By: Eric Drexler, Master of Free-Motion
Did you know that today is National Handwriting Day? I don’t know about y’all, but I am personally NOT a fan of my handwriting (yikes!). But you know what, we should be proud of those messy, crooked letters! 🙂 On the blog today, we have Eric Drexler, Sulky Educator and Master of Free-Motion, talking about how he incorporates his own handwriting in his quilts! Here’s what he has to say…
The first time I even thought about “signing” my quilt was at one of my first guild lectures. When the ultra-fun trunk show of beautiful Sulky® quilts, and some of my own, was over, one of the guild members approached me and asked, “Why don’t you sign your quilts?” I had never thought about it before and had always used pre-printed labels on the back. Since then I have always tried to slip my signature in there somewhere.
Most of the time it is visible, but if I can find a way to hide it in the quilt somewhere, it is way more fun. I have added it to the stippling which is easy to do in bubble letters with my name. I have also hidden it in some of the artwork on my Zentangle quilts.Any way you do it is fine. Be proud of the work of art you created and sign your work like the true artist that you are (You are to someone). Quilts last a long time and are often passed from generation to generation.
My all-time favorite way is to actually autograph on the quilt. I described a method in my Fearless Free Motion online classes.
Start by writing your name on a piece of paper as large as you would like it to be on the quilt. You might have to do it a few times like I did because my (sloppy) check signature is not like my (legible) autograph.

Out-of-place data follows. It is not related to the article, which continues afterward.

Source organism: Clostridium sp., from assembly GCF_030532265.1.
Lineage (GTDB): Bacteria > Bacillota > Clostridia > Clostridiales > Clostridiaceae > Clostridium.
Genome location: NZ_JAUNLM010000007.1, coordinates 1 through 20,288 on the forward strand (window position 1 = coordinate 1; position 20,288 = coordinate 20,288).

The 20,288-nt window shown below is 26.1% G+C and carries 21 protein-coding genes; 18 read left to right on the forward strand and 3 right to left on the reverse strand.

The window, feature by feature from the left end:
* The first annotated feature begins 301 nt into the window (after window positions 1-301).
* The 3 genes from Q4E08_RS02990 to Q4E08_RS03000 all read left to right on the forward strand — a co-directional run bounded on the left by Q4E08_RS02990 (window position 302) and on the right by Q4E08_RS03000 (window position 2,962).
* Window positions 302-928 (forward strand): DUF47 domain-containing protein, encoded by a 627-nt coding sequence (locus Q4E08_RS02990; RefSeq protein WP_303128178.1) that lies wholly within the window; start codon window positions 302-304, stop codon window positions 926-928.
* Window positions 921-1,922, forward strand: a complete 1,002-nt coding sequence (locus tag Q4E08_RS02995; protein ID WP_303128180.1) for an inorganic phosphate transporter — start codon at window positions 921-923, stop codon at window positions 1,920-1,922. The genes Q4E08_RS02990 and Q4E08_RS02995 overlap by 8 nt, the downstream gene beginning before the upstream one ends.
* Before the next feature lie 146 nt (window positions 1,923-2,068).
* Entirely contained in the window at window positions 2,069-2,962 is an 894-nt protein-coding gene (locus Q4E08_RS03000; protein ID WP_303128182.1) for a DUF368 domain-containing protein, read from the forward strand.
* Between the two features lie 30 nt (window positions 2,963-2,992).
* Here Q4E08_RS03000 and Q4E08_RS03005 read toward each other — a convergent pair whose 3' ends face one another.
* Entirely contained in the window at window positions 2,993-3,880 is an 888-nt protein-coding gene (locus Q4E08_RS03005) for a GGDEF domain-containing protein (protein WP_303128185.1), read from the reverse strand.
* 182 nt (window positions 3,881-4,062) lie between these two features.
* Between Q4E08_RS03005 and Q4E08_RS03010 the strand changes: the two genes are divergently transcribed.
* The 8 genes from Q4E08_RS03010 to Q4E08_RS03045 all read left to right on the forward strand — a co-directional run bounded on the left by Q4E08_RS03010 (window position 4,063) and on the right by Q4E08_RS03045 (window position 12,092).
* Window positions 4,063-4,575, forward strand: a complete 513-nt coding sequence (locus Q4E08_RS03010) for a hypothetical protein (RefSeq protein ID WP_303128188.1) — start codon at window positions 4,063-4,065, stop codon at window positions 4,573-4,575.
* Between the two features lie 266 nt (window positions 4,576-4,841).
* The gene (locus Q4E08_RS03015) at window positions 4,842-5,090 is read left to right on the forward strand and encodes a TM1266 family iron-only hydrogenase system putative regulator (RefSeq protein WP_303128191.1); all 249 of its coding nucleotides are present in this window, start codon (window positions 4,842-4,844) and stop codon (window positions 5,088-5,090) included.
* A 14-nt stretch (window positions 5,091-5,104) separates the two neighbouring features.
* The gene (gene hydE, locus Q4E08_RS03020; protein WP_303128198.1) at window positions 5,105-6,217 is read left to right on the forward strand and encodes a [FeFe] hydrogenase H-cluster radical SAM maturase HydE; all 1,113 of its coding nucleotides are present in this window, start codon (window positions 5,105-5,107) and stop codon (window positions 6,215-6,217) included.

If you are using Sticky Fabri-Solvy, simply cut it out, peel off the release sheet, and stick it where you want it. Of course, if you are using Sticky Fabri-Solvy you already know that you can just scan your autograph into your printer then print directly onto the 8 ½” X 11” pre-cut piece. Be frugal and make sure to write or print it in the corner so you still have plenty of space to play with later. For all the other Solvy Stabilizers, turn them over and lightly spray Sulky KK 2000™ (a non-flammable temporary spray adhesive) on the wrong side, then flip and apply.
Now you have a perfectly placed autograph without having to write directly on the quilt with the possibility of making a mistake.
Set your machine for straight stitch, feed dogs down, and free motion foot on. It is important to tie off at the beginning and end to avoid losing stitches. Trace the lines with the machine, making sure to pay attention to stitches per inch. This can also be done with zig-zag, but usually has to be larger writing to allow for the needle swing.
There you have it! I hope this helps. I hope to cover monogramming in the next installment of Fearless Free Motion video, so be on the look-out!